Rita Dove Literary Analysis

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Rita Dove: Literary Analysis

Rita Dove has written many different kinds of poetry. She also wrote books, short stories plays and all types of literature. This essay will focus on specifics of her writing by analyzing three pieces of poetry that Rita Dove has written. The works we will be looking at are In the Old Neighborhood, My Mother Enters the Work Force, and The Bistro Styx. Through these three works you will see examples of Rita Dove’s use of home in her poetry, her use of figurative devices such as similes and metaphors, and you will see Dove’s view on children coming of age in different ways.

By looking at the poem “In the Old Neighborhood” we can deduce a number of things from the overall poem. Dove seems to go back in time to view her home as a child from a newly shifting and surreal location. The speakers in Dove’s poems are not usually at ease with their surroundings, and they tend to look upon scenes of home as seen through a distant and dispassionate eye. Dove’s home seems alien to her. Even the flowers are strangers there. Analyzing the poem farther we can see that Dove uses her views on home to further alienate from our familiar picture of that typical suburban home. She seems to be talking about the house in a manner that would indicate it is a photographic negative; this emphasizes race as an alienating factor. Dove’s writing usually charts a sense of displacement and this seems to be the case in “The Old Neighborhood”. In My Mother Enters the Work Force Dove does not use her home theme, but in The Bistro Styx, which is a small excerpt from a works entitled Mother Love, Dove does make references to home. This poem is a recasting of the story of Demeter and Persephone from ancient Greek mythology. In short, Hades kidnaps Persephone from her home, and Demeter, her mother goes insane trying to get her back. Demeter is able to go after Persephone only to find that too late Persephone has already “adapted” to life in the underworld, and must remain there because she ate the fruit of the dead. Dove’s version is much the same and takes place in Paris. It deals with loss of home and a home coming that was not to be. Many of Rita Dove’s works deal, approach, define, or scrutinize the ideas of home, while they are equally concerned about the impossibility of arriving there,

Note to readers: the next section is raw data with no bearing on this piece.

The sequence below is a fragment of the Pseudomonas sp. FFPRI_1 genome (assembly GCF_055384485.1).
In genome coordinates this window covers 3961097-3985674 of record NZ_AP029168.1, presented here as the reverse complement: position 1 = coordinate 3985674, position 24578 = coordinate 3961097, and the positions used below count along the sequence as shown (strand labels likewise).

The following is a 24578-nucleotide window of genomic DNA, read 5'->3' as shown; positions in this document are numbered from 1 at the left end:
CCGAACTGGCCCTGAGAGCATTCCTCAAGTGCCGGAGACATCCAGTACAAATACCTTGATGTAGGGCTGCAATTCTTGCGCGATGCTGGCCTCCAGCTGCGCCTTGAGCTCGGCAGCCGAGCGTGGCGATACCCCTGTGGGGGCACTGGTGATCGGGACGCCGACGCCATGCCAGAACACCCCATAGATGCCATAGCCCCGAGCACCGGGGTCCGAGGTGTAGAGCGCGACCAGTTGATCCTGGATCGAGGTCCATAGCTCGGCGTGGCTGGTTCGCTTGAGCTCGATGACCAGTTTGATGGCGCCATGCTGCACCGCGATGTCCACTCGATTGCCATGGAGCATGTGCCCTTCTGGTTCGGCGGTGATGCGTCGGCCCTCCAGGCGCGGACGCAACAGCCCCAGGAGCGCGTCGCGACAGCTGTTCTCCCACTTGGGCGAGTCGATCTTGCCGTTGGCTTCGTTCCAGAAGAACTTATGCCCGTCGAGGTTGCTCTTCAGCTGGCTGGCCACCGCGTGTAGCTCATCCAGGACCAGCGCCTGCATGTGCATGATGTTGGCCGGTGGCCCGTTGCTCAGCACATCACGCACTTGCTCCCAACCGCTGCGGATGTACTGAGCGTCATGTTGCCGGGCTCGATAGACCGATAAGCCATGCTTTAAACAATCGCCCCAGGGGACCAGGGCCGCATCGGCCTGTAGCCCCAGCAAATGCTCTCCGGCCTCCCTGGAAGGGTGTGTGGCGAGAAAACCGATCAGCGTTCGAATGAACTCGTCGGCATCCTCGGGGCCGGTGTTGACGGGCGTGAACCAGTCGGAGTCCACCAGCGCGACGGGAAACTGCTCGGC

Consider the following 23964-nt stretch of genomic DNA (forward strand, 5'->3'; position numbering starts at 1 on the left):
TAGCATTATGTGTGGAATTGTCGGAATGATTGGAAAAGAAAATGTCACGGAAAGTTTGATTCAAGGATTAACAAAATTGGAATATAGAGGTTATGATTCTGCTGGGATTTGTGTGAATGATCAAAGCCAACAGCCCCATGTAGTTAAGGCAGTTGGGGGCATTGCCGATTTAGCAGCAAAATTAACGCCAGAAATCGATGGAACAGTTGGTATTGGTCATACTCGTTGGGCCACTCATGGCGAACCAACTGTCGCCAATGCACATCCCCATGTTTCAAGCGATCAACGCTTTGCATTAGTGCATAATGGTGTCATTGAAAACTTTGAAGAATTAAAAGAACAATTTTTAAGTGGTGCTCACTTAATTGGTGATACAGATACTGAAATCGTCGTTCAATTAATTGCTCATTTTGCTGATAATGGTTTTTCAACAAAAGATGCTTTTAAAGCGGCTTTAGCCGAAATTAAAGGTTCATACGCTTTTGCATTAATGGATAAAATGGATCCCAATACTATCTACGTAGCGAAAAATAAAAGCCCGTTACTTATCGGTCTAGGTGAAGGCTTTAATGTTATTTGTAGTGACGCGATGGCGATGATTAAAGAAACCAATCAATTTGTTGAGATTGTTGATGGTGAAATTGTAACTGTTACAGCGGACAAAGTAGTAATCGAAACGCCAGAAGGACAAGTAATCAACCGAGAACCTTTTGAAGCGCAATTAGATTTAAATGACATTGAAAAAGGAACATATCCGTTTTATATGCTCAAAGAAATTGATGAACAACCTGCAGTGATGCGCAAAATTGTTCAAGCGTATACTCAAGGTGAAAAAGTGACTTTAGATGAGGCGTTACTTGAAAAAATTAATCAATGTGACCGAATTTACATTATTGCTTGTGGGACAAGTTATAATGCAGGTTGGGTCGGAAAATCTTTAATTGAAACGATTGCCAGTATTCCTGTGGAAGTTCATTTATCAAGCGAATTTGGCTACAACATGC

Like all poets, Rita Dove relies heavily on figurative language to create a vivid and enthralling imaginary world for her audience. As Dove’s poetry is so varied, it is easy to spot any number of types of figurative language she likes to use. After looking through the selections it appears she does not rely heavily on any particular type of figurative language. In the Old Neighborhood makes use of personification and contrasting dark vs. light elements. My Mother Enters the Work Force uses a little personification with rich and descriptive metaphors and even throws in a hyperbole or two. The Bistro Styx is a beautifully worded poem that uses elements of different types of rhyme schemes combined with similes, metaphors, and personification all rolled into a semi-tight package. The reason for the semi-tightness is that Dove feels a weak poem is one that is not left open in at least one way. Dove’s description is very vivid as seen with this simile from The Bistro Styx, “The Chateaubriand arrived on a bone-white plate, smug and absolute in its fragrant crust, a black plug steaming like the heart plucked from the chest of a worthy enemy…” . Here is a short but memorable hyperbole from My Mother Enters the Work Force, “…traveling the lit path of the needle through quicksand taffeta or velvet deep as a forest”. Figurative language has a direct effect on tone but with the variety of poems that Dove produces it is hard to pin anything like a specific figurative language setter for the tone. It depends on what, and...
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